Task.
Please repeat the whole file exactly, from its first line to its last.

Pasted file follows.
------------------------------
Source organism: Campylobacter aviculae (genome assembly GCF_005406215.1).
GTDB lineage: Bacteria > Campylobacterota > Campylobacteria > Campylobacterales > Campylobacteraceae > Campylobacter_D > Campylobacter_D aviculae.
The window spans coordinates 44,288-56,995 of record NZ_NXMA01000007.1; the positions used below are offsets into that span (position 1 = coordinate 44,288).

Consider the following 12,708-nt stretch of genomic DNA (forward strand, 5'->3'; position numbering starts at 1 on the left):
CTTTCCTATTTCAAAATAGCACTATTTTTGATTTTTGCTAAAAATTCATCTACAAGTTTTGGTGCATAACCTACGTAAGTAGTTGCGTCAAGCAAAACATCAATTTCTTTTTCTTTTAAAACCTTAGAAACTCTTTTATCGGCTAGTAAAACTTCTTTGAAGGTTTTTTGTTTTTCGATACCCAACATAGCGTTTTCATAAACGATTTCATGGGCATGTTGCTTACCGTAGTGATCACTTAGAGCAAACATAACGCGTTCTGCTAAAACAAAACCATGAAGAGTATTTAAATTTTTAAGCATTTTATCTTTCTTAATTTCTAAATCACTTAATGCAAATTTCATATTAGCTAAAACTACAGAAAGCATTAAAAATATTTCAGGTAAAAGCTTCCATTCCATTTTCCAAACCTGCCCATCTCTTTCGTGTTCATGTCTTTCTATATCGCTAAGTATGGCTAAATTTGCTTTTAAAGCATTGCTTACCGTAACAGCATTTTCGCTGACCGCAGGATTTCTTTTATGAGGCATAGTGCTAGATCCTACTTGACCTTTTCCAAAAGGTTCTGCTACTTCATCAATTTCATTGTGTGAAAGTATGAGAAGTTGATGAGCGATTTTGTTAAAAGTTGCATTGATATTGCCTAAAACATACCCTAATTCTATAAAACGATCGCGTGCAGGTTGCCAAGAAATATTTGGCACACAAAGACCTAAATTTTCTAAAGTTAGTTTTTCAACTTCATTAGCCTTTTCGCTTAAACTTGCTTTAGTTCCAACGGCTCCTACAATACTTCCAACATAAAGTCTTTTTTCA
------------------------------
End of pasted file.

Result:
Source organism: Campylobacter aviculae (genome assembly GCF_005406215.1).
GTDB lineage: Bacteria > Campylobacterota > Campylobacteria > Campylobacterales > Campylobacteraceae > Campylobacter_D > Campylobacter_D aviculae.
The window spans coordinates 44,288-56,995 of record NZ_NXMA01000007.1; the positions used below are offsets into that span (position 1 = coordinate 44,288).

Consider the following 12,708-nt stretch of genomic DNA (forward strand, 5'->3'; position numbering starts at 1 on the left):
CTTTCCTATTTCAAAATAGCACTATTTTTGATTTTTGCTAAAAATTCATCTACAAGTTTTGGTGCATAACCTACGTAAGTAGTTGCGTCAAGCAAAACATCAATTTCTTTTTCTTTTAAAACCTTAGAAACTCTTTTATCGGCTAGTAAAACTTCTTTGAAGGTTTTTTGTTTTTCGATACCCAACATAGCGTTTTCATAAACGATTTCATGGGCATGTTGCTTACCGTAGTGATCACTTAGAGCAAACATAACGCGTTCTGCTAAAACAAAACCATGAAGAGTATTTAAATTTTTAAGCATTTTATCTTTCTTAATTTCTAAATCACTTAATGCAAATTTCATATTAGCTAAAACTACAGAAAGCATTAAAAATATTTCAGGTAAAAGCTTCCATTCCATTTTCCAAACCTGCCCATCTCTTTCGTGTTCATGTCTTTCTATATCGCTAAGTATGGCTAAATTTGCTTTTAAAGCATTGCTTACCGTAACAGCATTTTCGCTGACCGCAGGATTTCTTTTATGAGGCATAGTGCTAGATCCTACTTGACCTTTTCCAAAAGGTTCTGCTACTTCATCAATTTCATTGTGTGAAAGTATGAGAAGTTGATGAGCGATTTTGTTAAAAGTTGCATTGATATTGCCTAAAACATACCCTAATTCTATAAAACGATCGCGTGCAGGTTGCCAAGAAATATTTGGCACACAAAGACCTAAATTTTCTAAAGTTAGTTTTTCAACTTCATTAGCCTTTTCGCTTAAACTTGCTTTAGTTCCAACGGCTCCTACAATACTTCCAACATAAAGTCTTTTTTCA